Most Frequently Asked Questions
- What is a Grease Trap or Interceptor?
- Why would I buy a Big Dipper® instead of a competitor's system?
- How does a Grease Removal System work?
- Does the Big Dipper® Grease Removal System require Australian Standards Watermark certification to MP52-2005 or AS5200?
- Endorsements and Approvals for Big Dipper®-Thermaco Point Source Grease Removal Systems.
- Why would I buy a Big Dipper® instead of an in ground grease trap?
- What is the difference between brown and yellow grease?
- Selected short articles from the Thermaco 'blog.
What is a Grease Trap or Interceptor?
Simply put, a grease trap is a receptacle that kitchen wastewater flows through before entering the sanitary sewer lines. This receptacle captures, or "traps" grease. How? Grease, the industry term for animal fats and vegetable oils, (FOG's) is 10 to 15% less dense, or lighter than water. Grease is also immiscible with water, which is to say it does not mix with water. Thus, grease and oils float on water. When kitchen wastewater flows through a grease trap, the grease and oils rise to the surface and are trapped inside the receptacle using a system of baffles. The captured grease and oils fill the trap from the top down, displacing "clean" water out of the bottom of the trap and into the sanitary sewer line. This is why you see a grease "mat" when observing a grease trap. When a significant layer of grease has accumulated, the trap must be cleaned out.
The three predominant grease traps found in foodservice operations are small passive grease traps, large pre-cast concrete grease traps, and Big Dipper® automatic grease/oils removal systems. In some areas, these traps are referred to as grease "interceptors".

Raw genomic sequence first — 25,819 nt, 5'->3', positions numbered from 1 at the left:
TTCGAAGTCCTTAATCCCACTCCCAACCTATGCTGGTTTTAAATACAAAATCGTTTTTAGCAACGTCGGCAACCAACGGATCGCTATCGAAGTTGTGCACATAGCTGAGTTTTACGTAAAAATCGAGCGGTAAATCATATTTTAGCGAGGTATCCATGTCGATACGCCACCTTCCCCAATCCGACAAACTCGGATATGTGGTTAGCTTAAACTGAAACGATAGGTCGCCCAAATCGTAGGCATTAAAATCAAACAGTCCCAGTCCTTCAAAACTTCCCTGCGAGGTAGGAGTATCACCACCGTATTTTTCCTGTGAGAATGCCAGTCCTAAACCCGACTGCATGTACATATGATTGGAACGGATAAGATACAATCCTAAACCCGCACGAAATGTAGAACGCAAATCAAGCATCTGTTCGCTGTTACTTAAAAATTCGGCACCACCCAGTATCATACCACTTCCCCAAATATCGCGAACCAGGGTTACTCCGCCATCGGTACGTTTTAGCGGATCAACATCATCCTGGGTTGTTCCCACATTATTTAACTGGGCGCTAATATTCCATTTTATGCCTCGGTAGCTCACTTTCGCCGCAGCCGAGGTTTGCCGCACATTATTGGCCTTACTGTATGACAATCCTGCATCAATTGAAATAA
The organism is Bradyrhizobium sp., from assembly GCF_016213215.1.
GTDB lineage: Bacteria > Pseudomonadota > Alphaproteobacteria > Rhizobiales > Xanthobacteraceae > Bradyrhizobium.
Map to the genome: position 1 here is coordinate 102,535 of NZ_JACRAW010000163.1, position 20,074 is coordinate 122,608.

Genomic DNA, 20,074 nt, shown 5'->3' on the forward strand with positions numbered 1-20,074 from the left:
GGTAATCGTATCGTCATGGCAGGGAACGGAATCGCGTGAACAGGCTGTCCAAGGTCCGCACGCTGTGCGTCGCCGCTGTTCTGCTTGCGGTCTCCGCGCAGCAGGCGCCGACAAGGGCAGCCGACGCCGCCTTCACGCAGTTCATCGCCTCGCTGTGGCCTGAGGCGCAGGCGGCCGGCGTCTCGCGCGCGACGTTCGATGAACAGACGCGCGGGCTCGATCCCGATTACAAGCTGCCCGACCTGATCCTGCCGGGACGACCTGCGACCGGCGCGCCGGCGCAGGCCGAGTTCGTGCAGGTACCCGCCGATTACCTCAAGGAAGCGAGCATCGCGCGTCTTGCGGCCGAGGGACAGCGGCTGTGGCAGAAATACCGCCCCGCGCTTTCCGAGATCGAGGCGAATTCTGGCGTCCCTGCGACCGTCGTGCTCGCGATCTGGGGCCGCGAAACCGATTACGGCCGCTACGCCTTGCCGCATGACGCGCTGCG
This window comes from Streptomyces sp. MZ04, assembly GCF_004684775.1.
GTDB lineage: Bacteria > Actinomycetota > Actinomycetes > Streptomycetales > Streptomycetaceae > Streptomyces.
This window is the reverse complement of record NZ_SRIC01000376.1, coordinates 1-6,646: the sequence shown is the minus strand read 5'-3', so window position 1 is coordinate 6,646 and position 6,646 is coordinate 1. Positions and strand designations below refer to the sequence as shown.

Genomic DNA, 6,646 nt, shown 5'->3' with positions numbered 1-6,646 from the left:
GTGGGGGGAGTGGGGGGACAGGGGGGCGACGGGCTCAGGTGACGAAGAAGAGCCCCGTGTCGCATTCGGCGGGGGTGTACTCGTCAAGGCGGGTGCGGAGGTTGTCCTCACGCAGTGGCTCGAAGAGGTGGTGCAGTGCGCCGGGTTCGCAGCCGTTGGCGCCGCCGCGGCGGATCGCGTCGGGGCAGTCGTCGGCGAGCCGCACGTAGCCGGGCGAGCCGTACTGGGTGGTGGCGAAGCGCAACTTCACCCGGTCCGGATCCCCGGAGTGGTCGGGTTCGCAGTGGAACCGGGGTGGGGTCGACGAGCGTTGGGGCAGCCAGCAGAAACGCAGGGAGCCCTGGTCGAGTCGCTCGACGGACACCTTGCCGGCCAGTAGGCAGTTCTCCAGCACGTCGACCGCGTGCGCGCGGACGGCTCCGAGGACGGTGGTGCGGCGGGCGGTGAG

Passive grease traps date back to 1885 when the first US patent was issued. Today's large and small grease traps use the same basic operating design as the 1885 model. While they do a fine job trapping grease, removing the grease is a task left to the owner. If the trap is a small passive trap, it must be cleaned out by hand. If the grease trap is of the large, pre-cast concrete variety, it must be pumped out by a professional with a vacuum or pump truck. The single most important aspect to understand is that, as a grease trap fills, its separation efficiency diminishes. When a trap is filled to capacity with retained grease/oils, there is no separation occurring and the trap no longer works. Since grease and oils fill a grease trap from the top down, it is frequently hard to measure the depth or fullness of the grease trap, making it difficult to know when it needs to be cleaned. Failure to clean the grease trap in time creates a considerable volume of business for pipe cleaners, and headaches for sewer systems and septic fields.
If the grease trap is a Big Dipper® Automatic Grease Removal System, the grease and oils are skimmed out automatically using a timer or sensor mechanism. The automatic grease removal process takes place daily in the case of timer-based systems and before the trap is 10 percent full in sensor-based systems. This automatic grease removal process relieves the owner of the burden of measuring grease levels and either hand scooping grease out of small passive traps or paying grease trap cleaning services to clean large traps.
The local water authority or council requires all waste water discharges to their sewer system to comply to an approved acceptance criteria. See sample acceptance criteria.